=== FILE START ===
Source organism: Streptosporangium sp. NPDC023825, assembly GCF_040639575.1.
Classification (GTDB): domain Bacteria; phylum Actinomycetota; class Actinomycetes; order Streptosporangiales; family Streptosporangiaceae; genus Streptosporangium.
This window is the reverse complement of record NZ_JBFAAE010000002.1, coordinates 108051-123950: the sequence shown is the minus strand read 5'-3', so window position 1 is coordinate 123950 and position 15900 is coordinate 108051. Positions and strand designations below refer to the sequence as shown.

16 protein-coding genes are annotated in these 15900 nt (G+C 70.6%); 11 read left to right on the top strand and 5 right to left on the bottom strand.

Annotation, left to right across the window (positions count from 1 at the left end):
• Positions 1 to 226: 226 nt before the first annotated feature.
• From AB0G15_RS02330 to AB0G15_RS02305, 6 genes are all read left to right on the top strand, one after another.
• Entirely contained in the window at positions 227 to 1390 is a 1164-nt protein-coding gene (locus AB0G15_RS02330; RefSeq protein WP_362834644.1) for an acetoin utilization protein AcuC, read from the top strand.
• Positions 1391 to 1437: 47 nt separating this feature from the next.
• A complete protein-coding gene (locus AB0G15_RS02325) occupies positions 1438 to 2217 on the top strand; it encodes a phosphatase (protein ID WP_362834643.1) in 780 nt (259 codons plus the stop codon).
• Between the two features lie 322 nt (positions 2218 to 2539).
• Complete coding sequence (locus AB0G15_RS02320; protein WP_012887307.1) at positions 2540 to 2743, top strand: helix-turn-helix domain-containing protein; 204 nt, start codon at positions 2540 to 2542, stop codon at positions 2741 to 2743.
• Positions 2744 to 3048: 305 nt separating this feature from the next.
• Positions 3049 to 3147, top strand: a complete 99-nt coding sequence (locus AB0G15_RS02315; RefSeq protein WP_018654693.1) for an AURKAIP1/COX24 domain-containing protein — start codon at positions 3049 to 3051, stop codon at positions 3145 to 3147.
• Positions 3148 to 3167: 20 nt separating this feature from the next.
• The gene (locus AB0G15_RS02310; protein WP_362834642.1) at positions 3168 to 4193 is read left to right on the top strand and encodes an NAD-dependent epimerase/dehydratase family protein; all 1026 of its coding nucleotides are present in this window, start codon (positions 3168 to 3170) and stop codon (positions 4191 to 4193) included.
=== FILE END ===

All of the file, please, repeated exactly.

Source organism: Streptosporangium sp. NPDC023825, assembly GCF_040639575.1.
Classification (GTDB): domain Bacteria; phylum Actinomycetota; class Actinomycetes; order Streptosporangiales; family Streptosporangiaceae; genus Streptosporangium.
This window is the reverse complement of record NZ_JBFAAE010000002.1, coordinates 108051-123950: the sequence shown is the minus strand read 5'-3', so window position 1 is coordinate 123950 and position 15900 is coordinate 108051. Positions and strand designations below refer to the sequence as shown.

16 protein-coding genes are annotated in these 15900 nt (G+C 70.6%); 11 read left to right on the top strand and 5 right to left on the bottom strand.

Annotation, left to right across the window (positions count from 1 at the left end):
• Positions 1 to 226: 226 nt before the first annotated feature.
• From AB0G15_RS02330 to AB0G15_RS02305, 6 genes are all read left to right on the top strand, one after another.
• Entirely contained in the window at positions 227 to 1390 is a 1164-nt protein-coding gene (locus AB0G15_RS02330; RefSeq protein WP_362834644.1) for an acetoin utilization protein AcuC, read from the top strand.
• Positions 1391 to 1437: 47 nt separating this feature from the next.
• A complete protein-coding gene (locus AB0G15_RS02325) occupies positions 1438 to 2217 on the top strand; it encodes a phosphatase (protein ID WP_362834643.1) in 780 nt (259 codons plus the stop codon).
• Between the two features lie 322 nt (positions 2218 to 2539).
• Complete coding sequence (locus AB0G15_RS02320; protein WP_012887307.1) at positions 2540 to 2743, top strand: helix-turn-helix domain-containing protein; 204 nt, start codon at positions 2540 to 2542, stop codon at positions 2741 to 2743.
• Positions 2744 to 3048: 305 nt separating this feature from the next.
• Positions 3049 to 3147, top strand: a complete 99-nt coding sequence (locus AB0G15_RS02315; RefSeq protein WP_018654693.1) for an AURKAIP1/COX24 domain-containing protein — start codon at positions 3049 to 3051, stop codon at positions 3145 to 3147.
• Positions 3148 to 3167: 20 nt separating this feature from the next.
• The gene (locus AB0G15_RS02310; protein WP_362834642.1) at positions 3168 to 4193 is read left to right on the top strand and encodes an NAD-dependent epimerase/dehydratase family protein; all 1026 of its coding nucleotides are present in this window, start codon (positions 3168 to 3170) and stop codon (positions 4191 to 4193) included.